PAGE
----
July 31, 2007
A Hodge-Podge from CROX earnings review (Oh my, that was tough on us Shorts) to the Stock-Buyback/Artificial EPS growth problem. Discussion of Zumiez (ZUMZ) as well. We take listener questions.
You can ask questions on our new online Voicemail system.
We talk about the boom and eventual bust of this market, real estate and how to get in and out. There is a show that will knock your socks off!
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Book PreOrders are being accepted at the website…Coming to bookstores August 2007. All pre-orders will be signed by ME with other goodies included.
July 29, 2007
With al of the recent volatility it will be interesting to know where you think the DJIA will be at the end of 2007.
Poll will close to votes at the end of August.
DJIA value end of 2007?
- Dow: 12,500 - 13,500 (29%)
- Dow: 14,000 - 15,000 (24%)
- Dow: Less than 12,500 (16%)
- Dow: Over 15,000 (16%)
- Dow: 13,500 - 14,0000 (15%)
July 29, 2007
What could go wrong? That has been the question I have been trying to answer for some time now. The markets have been set up for a bull run and there has been nothing stopping it from going straight north, or is there?
In TDI Podcast 11, (May 27th) we looked at The TOP 10 MISTAKES made when investing. In that show, we explored how this was a key part of the investing process and discussed why they should be avoided at all cost. If nothing else, every once in a while we need to force ourselves to remember these 10 points. It is meant purely as a way to keep us grounded on the road towards successful investing.
Realize that very so often we have a confluence of occurrences that take the market by storm. It may occur in the stock market, but it can just as easily be the real estate markets or perhaps even the commodity markets. In fact, if we look back at the recent run up in the markets, we can see that the global concern over material shortages, coupled with the fact that liquidity entered the markets was a recipe for a swift rise. Add to that the idea that investors needed to find another opportunity after shying away from real estate investments and the stage was set.
Liquidity, did he say liquidity? Yes sir! The forces at play have been amazing. Corporations have been stockpiling cash over the past several years. This was due to profits rising and the cutting of expenses. With so much money sitting in cash (at the beginning of 2007, cash levels of the S&P was at 6.5% total market cap), companies were continuing to buy back their own stock at a blistering pace. Of course this has a significant effect on earnings (see post on buyback problem)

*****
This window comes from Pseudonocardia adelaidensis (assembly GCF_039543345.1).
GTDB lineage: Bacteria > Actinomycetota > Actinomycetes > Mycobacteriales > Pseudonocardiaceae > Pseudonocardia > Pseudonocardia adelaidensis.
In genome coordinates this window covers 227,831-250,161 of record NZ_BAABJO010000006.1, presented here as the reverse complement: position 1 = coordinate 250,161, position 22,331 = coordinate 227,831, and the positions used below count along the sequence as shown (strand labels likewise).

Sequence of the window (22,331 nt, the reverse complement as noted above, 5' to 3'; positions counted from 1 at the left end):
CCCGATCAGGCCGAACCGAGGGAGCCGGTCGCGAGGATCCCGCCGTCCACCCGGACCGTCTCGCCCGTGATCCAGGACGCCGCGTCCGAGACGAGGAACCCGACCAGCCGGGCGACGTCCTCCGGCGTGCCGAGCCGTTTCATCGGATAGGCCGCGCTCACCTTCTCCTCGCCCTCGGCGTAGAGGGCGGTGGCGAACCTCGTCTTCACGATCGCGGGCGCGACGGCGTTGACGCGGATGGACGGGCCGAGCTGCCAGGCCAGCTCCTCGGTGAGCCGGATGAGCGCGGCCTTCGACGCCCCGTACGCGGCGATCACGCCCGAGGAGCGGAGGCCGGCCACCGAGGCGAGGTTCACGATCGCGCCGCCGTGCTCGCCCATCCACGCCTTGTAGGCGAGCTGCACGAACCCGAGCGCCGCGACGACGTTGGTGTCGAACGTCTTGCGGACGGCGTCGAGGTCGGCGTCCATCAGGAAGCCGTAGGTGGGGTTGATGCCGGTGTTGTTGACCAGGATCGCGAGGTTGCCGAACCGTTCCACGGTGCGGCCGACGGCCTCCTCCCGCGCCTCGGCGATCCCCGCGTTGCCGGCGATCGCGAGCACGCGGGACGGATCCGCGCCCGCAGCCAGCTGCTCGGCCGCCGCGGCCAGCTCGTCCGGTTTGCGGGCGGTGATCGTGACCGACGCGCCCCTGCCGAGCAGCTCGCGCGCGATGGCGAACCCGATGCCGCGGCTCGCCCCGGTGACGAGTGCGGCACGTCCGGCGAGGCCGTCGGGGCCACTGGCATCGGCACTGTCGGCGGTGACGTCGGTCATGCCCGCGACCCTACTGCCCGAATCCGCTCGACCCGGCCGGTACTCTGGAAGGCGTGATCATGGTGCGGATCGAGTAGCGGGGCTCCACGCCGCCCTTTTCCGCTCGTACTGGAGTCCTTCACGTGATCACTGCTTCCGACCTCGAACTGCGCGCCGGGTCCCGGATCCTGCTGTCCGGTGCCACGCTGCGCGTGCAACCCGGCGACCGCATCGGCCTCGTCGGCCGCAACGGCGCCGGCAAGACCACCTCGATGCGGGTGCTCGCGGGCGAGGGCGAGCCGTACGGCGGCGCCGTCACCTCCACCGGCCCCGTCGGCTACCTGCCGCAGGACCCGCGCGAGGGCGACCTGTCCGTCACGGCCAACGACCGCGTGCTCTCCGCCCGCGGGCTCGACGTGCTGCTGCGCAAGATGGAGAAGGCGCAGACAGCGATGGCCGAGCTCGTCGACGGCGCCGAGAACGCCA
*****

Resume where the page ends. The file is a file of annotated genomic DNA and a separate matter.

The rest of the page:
The dollar being weak helps as well. Foreign investment has been rising after all but dried up after 9/11. The increase had been prompted by the belief that investing in the US is safe and the fact that it is cheap. According to the NY Times article by Floyd Norris’s Off the Charts column on surge in foreign investment of US bonds and stocks; says US Treasury Department reported this week that foreign investors put $68.6 billion in American corporate bonds in May and $42.5 billion in American stocks; notes figures are largest ever for one month; says China, which has huge amounts of dollars to invest, has been growing investor in American corporate bonds, but has not yet shown much appetite for American stocks; holds Japan, which was heavy buyer of American stocks when prices were low in 2002, has become net seller of shares this years.
Is it any coincidence that the dollar (versus the Euro as an example) and the S&P 500 are positively correlated these days? Under most circumstances we may be able to put that aside and pay little attention to this. Yet, now is a bit different. I would go so far as to say that the Read more
July 27, 2007
We have a new voice and comment system for the site. It is easy to use and will allow for you to leave a voice message or comment up to 2 minutes in length. If you would like to have a question answered on an upcoming podcast give it a whirl!
Make sure you have a computer with a microphone….
Someone test it out to make sure it works… we need some voice mail….Testing 1 2 3
Look to the right sidebar under Message Me! Enjoy….
This is how the new system looks ( click to try )
July 24, 2007
How much bullshit are we supposed to take? What is going on with the media and with corporate America? First, we are shoveled a pile of fast-talking, brain-frying commentary from Jimbo “BooYaa” Cramer that it could even make a grown bull cry. Then we have television shows talking about finance like it was last night’s sporting event. They MUST think this is a game.
What happened to reporting? For years now, we have been watching the evolution of facts being mixed with opinion and a blurring of the two. Sure, blogs, podcasts and the ability to pay-your-way-to be-a journalist has fueled this phenomena, but we need to take a step back here and look at what is going on a broader scale.
As an example, for years I have been perplexed about the lack of reporting that has been given to the excessive amount of corporate buybacks. The mainstream media is all but silent on this subject. Here is the rub: As corporations continue to buyback their own company’s stock with an insatiable appetite, little has been said about the potential long-term effects. Since the act of buying stock will pull shares off the market, earnings per share will naturally (albeit artificially) increase.
To illustrate, Company ABC has 1 millions shares outstanding with $1 million profit. The EPS equation shows a simple division of Read more